This section covers the following topics:
The site assets in Site Studio allow for a very modular, customizable method of easily maintaining the content separate from the presentation. The relationship between the templates and the definitions, such as how they are connected across many different pages, may be necessary to know when you want to make specific changes to individual assets in the site.
Site assets are used to directly control the visual presentation of the site, and the actual content on the web pages (the "information"). In this way, the content and the presentation are separate, and can be maintained and modified without affecting each other.
The files that maintain the structure and presentation of the Web site are the templates: page templates, subtemplates, and region templates. Cascading style sheets can also be used to control structure and presentation and managed with Site Studio. The files that maintain the content are the definitions - placeholder definitions, region definitions, and element definitions. With these definitions, you control how the content is maintained.
The content itself is stored in content files - contributor data files, native documents, images, and any other related media (such as Flash) which you may use on your site. Contributor data files are XML formatted files that are generated by Site Studio. Contributor data files are edited using the Site Studio Contributor application. Native documents are files created using familiar third-party applications such as Microsoft Word. Native documents are converted to HTML format using Dynamic Converter, and they are edited using their associated application. Contributors are expected to be in charge of the content, and thus contributor data files are edited through Contributor. Native documents and other files can be edited through the associated third-party software (for instance, Microsoft Word or Adobe Photoshop) and then added to the site by the contributor. The files that the contributor may add can be easily controlled by the designer or administrator.
In addition, there are several control and configuration files used to ensure that the site works as it should. These control files are described in other chapters of this guide.
Templates are used to arrange available site assets. They are all sections of HTML (or in the case of page templates, complete HTML pages) where the tags describing the related content are stored.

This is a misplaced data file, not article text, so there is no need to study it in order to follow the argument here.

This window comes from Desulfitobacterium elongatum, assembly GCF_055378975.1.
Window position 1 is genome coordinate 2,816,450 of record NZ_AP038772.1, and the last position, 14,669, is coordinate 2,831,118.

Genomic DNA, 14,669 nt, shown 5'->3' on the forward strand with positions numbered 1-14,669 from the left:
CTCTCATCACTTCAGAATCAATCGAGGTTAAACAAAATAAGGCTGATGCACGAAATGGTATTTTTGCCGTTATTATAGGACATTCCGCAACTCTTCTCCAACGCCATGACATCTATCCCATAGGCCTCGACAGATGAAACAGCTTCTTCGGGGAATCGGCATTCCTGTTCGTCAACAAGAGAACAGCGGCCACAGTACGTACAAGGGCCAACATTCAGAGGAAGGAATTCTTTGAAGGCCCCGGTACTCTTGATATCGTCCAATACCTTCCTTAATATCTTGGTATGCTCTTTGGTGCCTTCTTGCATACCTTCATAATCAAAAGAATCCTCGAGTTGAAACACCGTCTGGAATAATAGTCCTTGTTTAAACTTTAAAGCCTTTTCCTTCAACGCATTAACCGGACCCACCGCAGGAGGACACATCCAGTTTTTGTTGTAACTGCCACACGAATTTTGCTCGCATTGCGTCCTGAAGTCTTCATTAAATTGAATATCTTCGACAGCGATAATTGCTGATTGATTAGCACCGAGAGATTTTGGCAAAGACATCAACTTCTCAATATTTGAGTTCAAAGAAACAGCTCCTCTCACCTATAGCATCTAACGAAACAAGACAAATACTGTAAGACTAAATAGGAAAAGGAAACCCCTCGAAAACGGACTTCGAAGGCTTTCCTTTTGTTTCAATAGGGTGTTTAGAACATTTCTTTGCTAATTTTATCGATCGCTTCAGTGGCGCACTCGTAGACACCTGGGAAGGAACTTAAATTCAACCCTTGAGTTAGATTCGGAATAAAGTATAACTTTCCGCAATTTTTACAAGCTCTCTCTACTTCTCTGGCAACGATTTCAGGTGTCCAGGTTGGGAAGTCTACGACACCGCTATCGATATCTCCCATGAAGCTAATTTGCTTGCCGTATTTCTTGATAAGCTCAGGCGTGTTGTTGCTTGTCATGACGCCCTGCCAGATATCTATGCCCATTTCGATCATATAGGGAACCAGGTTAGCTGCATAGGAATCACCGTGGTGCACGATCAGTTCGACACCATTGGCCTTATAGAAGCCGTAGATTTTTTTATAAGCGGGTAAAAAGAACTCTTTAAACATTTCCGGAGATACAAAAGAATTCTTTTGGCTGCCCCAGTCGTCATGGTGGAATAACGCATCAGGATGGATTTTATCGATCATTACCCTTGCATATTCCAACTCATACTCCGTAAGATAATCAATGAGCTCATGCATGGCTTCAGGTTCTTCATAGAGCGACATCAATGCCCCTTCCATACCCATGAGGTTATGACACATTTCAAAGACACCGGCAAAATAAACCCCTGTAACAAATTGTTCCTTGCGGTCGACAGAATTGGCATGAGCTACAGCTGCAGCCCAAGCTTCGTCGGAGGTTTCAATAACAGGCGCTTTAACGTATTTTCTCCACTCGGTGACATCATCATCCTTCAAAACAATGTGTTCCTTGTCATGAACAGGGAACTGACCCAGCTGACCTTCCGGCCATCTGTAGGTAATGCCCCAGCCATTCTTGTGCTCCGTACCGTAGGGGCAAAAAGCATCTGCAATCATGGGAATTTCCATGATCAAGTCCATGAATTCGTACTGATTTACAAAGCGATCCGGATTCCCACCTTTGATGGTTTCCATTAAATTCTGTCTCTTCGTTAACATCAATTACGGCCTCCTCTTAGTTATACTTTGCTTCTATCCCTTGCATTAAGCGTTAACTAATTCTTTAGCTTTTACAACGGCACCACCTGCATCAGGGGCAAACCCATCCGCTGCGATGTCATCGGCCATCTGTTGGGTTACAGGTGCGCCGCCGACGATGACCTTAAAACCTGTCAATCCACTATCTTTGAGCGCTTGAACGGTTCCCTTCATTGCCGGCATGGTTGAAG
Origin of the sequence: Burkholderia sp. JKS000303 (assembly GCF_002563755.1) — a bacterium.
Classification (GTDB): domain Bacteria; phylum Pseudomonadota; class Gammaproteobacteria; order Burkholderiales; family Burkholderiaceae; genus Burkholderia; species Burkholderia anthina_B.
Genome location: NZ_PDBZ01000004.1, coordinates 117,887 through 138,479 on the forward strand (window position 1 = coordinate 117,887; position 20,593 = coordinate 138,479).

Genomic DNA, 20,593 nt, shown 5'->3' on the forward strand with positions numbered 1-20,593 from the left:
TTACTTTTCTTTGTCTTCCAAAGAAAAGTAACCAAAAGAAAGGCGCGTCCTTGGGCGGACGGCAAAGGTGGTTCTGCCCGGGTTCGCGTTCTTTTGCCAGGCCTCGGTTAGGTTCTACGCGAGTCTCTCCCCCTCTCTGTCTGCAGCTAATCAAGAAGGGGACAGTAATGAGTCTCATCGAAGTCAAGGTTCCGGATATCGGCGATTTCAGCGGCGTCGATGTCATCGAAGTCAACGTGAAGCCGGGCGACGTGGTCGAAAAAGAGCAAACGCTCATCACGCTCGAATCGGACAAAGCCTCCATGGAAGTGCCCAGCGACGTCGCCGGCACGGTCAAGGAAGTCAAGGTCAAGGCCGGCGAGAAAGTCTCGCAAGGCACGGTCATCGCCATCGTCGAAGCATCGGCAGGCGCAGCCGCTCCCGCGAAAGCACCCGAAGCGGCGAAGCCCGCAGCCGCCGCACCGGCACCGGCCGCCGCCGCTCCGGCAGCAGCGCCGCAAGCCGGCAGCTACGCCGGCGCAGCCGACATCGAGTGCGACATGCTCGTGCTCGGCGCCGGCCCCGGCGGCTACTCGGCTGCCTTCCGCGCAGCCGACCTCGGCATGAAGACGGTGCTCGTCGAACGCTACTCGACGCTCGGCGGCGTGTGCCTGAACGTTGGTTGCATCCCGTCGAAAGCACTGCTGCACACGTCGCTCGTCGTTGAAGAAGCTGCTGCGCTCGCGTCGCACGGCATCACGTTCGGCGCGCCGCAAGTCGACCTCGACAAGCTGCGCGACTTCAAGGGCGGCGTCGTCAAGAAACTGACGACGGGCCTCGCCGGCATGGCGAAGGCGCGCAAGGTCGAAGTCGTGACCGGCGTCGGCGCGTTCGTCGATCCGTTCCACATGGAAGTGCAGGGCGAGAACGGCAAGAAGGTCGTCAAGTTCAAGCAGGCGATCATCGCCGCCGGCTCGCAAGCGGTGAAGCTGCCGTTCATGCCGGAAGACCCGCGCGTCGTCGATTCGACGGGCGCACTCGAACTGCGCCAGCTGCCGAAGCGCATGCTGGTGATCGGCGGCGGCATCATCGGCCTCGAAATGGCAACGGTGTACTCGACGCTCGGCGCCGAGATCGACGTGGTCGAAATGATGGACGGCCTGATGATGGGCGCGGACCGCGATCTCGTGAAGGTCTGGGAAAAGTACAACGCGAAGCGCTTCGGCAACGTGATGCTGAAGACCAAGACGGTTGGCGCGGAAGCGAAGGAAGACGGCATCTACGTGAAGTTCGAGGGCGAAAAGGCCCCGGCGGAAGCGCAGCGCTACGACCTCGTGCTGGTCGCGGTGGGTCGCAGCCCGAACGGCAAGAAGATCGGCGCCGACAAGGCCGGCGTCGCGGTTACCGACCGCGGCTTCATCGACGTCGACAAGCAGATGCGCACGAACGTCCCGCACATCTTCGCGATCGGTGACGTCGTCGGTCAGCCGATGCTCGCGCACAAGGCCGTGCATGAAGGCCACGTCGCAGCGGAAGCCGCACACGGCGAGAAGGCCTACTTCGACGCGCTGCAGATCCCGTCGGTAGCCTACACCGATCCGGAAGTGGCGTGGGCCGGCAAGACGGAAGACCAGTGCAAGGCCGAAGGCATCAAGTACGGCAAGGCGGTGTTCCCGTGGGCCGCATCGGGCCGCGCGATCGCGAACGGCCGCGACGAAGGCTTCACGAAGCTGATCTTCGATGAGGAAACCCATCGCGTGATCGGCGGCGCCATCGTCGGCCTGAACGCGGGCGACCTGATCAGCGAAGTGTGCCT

The three types of templates used are:
Templates allow the data to be placed in a certain manner. The definitions define which site assets are available to place on a template, as well as how the assets can display.
Page templates are the only templates that are complete HTML pages. Generally, the best use of Site Studio is to maximize reuse of assets, the page template should be looked at as a framework for the other templates; the subtemplates and region templates used to specifically align the content. Page templates and subtemplates additionally define the placement of the contribution regions.
Each section in the hierarchy can have - and typically will have - a page template assigned as the primary page for that node. The root section of the site hierarchy is where the home page of the Web site is located. Just as with the other sections in the hierarchy, the Primary Page and Secondary Page entries in section properties display the page templates used for the primary and secondary pages of the each second, including the root.
The data associating a page template with a primary or secondary page in a section is stored in the project page. Assigning a primary and secondary page is done in the properties pane.
Placeholders on a page template are ultimately placed using the
wcmPlaceholder script extension. Placeholders themselves are not a site asset, placeholders are simply a defined area on a page template or subtemplate where you can use a placeholder definition to determine how content is reused in the specific placeholder.
Subtemplates are, simply, page templates that do not have a <HEAD> section. They can contain a contribution region, and are most commonly used to break one contribution region on a page template into multiple parts.